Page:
“A man of vision is always misunderstood.”
It was nearly three years ago when I first heard the rumors. I wasn’t sure what to think. Then came the concept art:
Then, two disturbing short films:
Finally, promotional stills and an official trailer were released:
It was official: Frankenstein’s Army was on the march. It took it’s time to arrive at my doorstep, but it was worth the wait.
It is 1945. The Third Reich is crumbling, and the Nazis fleeing. A group of Russian soldiers, one of them armed with a camera to document the war effort, are pushing their way into Germany through Poland. Their mission is to aid any Russian squadrons in need of assistance. However, as in any horror film, nothing goes according to plan. They find a strange, mutated skeleton half-buried in the mud. There are strange shadows and noises in the woods. Finally, they stumble upon an abandoned church, with all the graves excavated, and the church itself turned into a strange sort of factory. From there on out, it’s a bombardment of blood-soaked horror as freakish machine-men begin a relentless assault, picking-off the soldiers one by one. Eventually, the truth comes to light: in a desperate, grisly ploy to escape defeat, Hitler has engaged the services of “The Doctor” (played by Karl Roden), the last living descendant of Victor Frankenstein, to build an unstoppable army of swastika-bedecked monstrosities out of the bodies of fallen German soldiers.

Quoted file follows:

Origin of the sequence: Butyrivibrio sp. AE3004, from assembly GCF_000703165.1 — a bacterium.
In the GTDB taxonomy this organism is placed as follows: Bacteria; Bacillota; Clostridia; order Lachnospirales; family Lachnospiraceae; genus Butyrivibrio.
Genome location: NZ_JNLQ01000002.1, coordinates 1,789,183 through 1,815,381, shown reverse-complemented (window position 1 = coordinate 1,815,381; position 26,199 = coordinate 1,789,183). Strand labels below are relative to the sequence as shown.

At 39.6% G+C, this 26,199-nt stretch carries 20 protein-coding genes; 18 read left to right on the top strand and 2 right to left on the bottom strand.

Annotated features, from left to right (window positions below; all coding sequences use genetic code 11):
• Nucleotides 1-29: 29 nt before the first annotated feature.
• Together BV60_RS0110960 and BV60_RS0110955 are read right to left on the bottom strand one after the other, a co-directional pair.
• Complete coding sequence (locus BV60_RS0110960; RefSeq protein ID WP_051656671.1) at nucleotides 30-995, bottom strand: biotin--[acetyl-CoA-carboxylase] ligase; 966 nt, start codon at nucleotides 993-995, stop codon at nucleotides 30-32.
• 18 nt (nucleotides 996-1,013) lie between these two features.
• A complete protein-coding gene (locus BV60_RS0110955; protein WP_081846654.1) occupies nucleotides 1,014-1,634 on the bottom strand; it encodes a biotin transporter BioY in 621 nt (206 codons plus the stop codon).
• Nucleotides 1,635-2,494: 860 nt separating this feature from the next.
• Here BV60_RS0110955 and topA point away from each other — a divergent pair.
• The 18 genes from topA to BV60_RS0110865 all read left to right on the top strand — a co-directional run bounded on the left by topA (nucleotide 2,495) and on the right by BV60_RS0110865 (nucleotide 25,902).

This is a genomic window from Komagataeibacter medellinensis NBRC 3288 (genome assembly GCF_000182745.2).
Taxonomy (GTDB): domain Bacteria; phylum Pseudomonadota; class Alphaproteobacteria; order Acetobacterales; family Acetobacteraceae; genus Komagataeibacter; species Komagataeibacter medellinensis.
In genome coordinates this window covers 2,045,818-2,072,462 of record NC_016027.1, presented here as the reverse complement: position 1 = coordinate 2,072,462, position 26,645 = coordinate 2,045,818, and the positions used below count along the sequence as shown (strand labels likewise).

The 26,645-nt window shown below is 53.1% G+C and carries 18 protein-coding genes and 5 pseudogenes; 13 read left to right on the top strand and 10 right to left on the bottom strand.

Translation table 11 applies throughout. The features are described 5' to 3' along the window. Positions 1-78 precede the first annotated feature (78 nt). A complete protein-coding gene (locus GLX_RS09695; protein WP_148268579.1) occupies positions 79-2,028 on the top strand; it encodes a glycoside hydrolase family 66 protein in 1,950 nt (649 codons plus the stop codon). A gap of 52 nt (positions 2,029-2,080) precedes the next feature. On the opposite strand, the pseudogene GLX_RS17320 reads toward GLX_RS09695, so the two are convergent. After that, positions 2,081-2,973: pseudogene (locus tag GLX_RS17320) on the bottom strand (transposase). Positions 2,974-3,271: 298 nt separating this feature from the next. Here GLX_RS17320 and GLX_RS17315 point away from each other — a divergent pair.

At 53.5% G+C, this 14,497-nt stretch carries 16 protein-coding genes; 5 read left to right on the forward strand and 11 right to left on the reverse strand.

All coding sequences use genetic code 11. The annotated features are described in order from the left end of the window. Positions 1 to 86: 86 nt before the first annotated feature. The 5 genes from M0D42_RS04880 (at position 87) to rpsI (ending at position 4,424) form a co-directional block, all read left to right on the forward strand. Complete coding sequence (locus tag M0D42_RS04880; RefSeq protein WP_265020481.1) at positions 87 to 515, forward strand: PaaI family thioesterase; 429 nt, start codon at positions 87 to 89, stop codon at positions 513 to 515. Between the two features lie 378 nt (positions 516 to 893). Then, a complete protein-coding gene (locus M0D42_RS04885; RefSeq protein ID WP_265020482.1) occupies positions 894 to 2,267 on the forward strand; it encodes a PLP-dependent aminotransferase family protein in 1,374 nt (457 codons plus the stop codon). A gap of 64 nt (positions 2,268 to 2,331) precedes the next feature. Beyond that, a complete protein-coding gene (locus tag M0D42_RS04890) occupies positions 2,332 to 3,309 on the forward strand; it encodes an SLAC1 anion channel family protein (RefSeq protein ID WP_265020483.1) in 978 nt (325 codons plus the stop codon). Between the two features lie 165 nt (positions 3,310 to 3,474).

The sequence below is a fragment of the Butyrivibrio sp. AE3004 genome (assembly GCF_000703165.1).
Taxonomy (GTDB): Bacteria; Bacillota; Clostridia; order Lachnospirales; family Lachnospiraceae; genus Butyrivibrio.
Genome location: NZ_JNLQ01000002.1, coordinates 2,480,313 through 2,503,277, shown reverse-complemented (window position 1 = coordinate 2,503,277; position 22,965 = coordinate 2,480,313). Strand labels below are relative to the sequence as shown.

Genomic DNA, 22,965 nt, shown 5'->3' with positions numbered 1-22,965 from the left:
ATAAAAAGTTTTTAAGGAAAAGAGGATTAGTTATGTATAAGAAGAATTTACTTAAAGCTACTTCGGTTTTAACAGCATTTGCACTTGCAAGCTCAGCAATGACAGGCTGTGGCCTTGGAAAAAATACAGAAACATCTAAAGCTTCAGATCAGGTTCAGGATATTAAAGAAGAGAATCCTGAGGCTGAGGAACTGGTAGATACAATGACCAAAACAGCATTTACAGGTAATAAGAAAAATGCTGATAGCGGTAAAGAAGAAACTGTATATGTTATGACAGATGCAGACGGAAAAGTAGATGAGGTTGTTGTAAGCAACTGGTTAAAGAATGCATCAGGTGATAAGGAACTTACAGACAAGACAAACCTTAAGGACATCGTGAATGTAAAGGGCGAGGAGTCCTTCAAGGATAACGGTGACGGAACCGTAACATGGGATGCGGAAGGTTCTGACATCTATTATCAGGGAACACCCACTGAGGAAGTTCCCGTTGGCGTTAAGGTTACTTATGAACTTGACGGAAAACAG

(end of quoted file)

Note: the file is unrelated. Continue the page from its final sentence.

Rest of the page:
Directed by Dutch filmmaker Richard Raaphorst, Frankenstein’s Army is a visual assault of disturbing creatures and eye-poping, gore-drenched violence; I can guarantee you’ll need a strong stomach for this one. Looking back, it was ironic that I discovered the short films promoting the movie when I was doing a High School report on Nazi propaganda. The one thing I questioned about this film was the decision to go with the “found-footage” approach started by Cannibal Holocaust and made famous by The Blair Witch Project. However, I actually think the approached worked; I liked how Raapshorst went to the trouble of altering the footage to give it blips and scratches, as well as periods of blackness where the film was being changed in the camera. The film’s creep factor was certainly amped up by all this. And speaking of creep factor, I cannot say enough good things about the monsters (or “zom-bots” as Raapshorst calls them). Done entirely with practical effects, these creatures are truly the stuff nightmares are made of. I applaud Raapshorst’s decision to go with as little CGI as possible; it gives the film a more realistic look and feel. Each creature is unique, with the more memorable ones being Mosquito Man, Hammerhead, Propellerhead, and Kettle (trust me, you’ll know ‘em when you see ‘em). The creatures (and the rest of the film, for that matter), reminded me very much of video games, in particular Bio-Shock and Call of Duty: Nazi Zombies.
Of course, this film is not perfect. The group of Russian soldiers, while well-played by the actors, are indeed stock-characters. And yes, it does seem a little odd a standard 1940’s field camera would have both sound and color, when actually battle field footage from that time period has neither. But then, Roden’s manic performance as The Doctor, the spectacular Zom-Bots, and the off-the-wall fright factor make up for these short-comings. In conclusion, I highly recommend Frankenstein’s Army, perhaps as a double-feature with Dead Snow.
3 out of 4 Skulls